Off-the-Wall History of Financial Crashes
by Robert Wenzel: Ron
Paul One Step Ahead of Dean Baker
Roubini is continuing his mad streak of tweets attacking those who
see dangers in central banking, in general, and the Federal Reserve
in particular. His tweets
distort the history of banking and crashes from the 1700's to modern
day. He begins:
bucolic world before the Fed: Panic/Crisis of 1772, '92, '96-97,
1819, '25, '37, '47, '57, '68, '73, '84, '90, 1901,'07, '10-11
Financial crises be4 the Fed was created: Panic/Crisis of 1772,
'92, '96-97, 1819, '25, '37, '47, '57, '68, '73, '84, '90, 1901,'07,
I'm not going
to conduct a financial history of the last three centuries in this
post, but lets take a look at the first two dates Roubini lists
1772 and 1792.
In the first
case,1772, there was a bank that attempted to inflate in Scotland,
but it was a private bank and it didn't get very far. As Murray
Rothbard suggested when private banks inflate damage is extremely
limited. Ron Paul explained
what happened in the period surrounding the 1772 bank collapse in
the Ayr Bank in Scotland was founded on the inflationist schemes
which the Scotsman John Law had tried unsuccessfully to get the
Bank of Scotland to adopt in 1705.
In a mere
three years, the Ayr Bank managed to create a tremendous amount
of unbacked paper, and when it finally collapsed in 1772 losses
amounted to two-thirds of a million pounds, a staggering amount
for those days.
the intriguing thing is that the Ayr Bank's collapse had limited
repercussions. It took with it only eight small private banks
in Edinburgh. This is largely because of a well-developed clearinghouse
mechanism that the large Scottish banks employed. They accepted
each others' notes and returned those notes to the issuing bank.
Suspicious of the Ayr Bank's issue, other banks made a practice
of quickly returning Ayr's notes to it. When the collapse came,
they were not affected. Nevertheless, to insure public confidence
(and get their own notes into wider circulation) the two largest
banks, the Royal Bank and the Bank of Scotland, announced that
they would accept the bankrupt bank's notes. This was not as mad
as it may appear. The collapse had few rippling effects because
of Scotland's extraordinary practice of unlimited liability on
the part of the bank's shareholders. So Ayr's loss was borne completely
by the 241 shareholders, who paid all creditors in full.
A helluva a
lot different than the recent crisis where taxpayers instead of
Goldman Sachs shareholders JPMorgan shareholders paid the losses.
But this 1772 crisis is the model, resolved by private parties and
limited in damage, that Roubini is suggesting is more damaging than
the model used to deal with current crises that get every one to
pay for the recklessness of a few.
1792 crisis was a direct result of the First Bank of the United
States. The bank was founded by Congress in 1791 at the insistence
of Alexander Hamilton. In other words it was a central bank. As
Ron Paul reports:
bank immediately fulfilled its inflationary potential by issuing
millions of dollars in paper money and demand deposits pyramiding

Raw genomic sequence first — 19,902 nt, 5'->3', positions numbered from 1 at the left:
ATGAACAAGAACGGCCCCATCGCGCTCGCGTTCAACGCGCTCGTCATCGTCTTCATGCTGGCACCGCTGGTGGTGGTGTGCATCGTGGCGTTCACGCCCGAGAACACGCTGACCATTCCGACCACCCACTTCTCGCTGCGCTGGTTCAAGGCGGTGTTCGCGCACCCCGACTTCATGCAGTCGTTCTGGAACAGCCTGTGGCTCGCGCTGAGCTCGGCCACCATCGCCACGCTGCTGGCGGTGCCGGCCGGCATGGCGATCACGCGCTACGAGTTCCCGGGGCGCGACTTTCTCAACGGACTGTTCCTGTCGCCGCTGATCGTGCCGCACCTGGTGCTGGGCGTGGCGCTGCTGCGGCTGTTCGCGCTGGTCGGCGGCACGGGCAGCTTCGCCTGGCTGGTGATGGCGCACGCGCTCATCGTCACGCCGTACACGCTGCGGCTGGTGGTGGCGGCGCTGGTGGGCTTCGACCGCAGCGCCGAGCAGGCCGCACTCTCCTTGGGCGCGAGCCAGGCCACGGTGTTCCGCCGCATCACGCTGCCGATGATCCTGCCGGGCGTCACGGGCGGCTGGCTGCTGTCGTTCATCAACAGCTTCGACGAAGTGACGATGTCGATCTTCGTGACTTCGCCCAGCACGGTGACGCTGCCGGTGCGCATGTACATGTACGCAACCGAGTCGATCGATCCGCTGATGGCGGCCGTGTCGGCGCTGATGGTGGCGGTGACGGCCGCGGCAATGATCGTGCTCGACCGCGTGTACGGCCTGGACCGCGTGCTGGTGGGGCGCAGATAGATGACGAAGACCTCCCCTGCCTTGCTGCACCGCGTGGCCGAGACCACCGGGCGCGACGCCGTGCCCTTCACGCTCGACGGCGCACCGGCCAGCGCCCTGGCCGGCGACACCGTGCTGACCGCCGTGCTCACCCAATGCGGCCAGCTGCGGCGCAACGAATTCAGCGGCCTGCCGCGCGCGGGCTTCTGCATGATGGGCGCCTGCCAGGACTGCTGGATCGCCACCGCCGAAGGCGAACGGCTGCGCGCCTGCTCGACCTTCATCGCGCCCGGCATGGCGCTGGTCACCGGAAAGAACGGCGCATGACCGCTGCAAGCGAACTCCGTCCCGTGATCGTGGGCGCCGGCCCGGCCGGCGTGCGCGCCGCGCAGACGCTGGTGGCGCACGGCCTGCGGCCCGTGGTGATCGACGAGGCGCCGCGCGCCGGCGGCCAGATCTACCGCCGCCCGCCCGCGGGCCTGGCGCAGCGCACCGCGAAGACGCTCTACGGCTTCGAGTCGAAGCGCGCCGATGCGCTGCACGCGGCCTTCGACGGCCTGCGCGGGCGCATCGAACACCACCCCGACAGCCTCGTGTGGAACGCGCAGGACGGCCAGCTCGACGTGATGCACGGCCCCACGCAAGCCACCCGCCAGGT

on top of $2 million in specie.
up Ron Paul's account and explains how the halt in the central
bank money printing resulted in the crash, the way all such manipulations
had an enormous impact on the economy within two months of opening
its doors for business by flooding the market with its discounts
(loans) and banknotes and then sharply reversing course and calling
in many of the loans. Although the added liquidity initially helped
push a rising securities market higher, the subsequent drain caused
the very first U.S. securities market crash by forcing speculators
to sell their stocks. The largest speculator caught in the financial
crisis was William Duer. When he went insolvent in March 1792,
the markets were temporarily paralyzed. This so-called "Panic
of 1792" was short lived as again Secretary Hamilton (as
in the previous year during the script bubble) injected funds
by buying securities directly and on behalf of the sinking fund.
Yet incidents like the Panic of 1792 and the script bubble would
be remembered for many years by opponents of the Bank who were
still in steadfast opposition to the Hamilton inspired institution.
Thus, we see
that Roubini's throwing out dates of financial crashes completely
distorts the picture. The first date Roubini cites was a small crisis
that hurt mostly the shareholders of the bank involved. The second
crisis had nothing to do with the private sector, it was the result
of a central bank.
is only getting warmed up, he then claims that current crises, during
the watch of the Federal Reserve, were not caused by the Fed:
caused by voodoo laissez faire de-reg. Fed not easing after crash,
no fiscal stimulus & letting disorderly bank collapses.
Great Depression and Robert Murphy's The
Politically Correct Guide to the Great Depression and the New Deal
for the Fed's key role in the Great Depression. The short explanation
is that the crisis was mostly caused by Fed printing in the 1920s
and contraction that started in 1929, coupled with heavy regulation
in the 1930s that extended the crisis, not laissez faire policies.
the rest of the article
Economic Policy Journal
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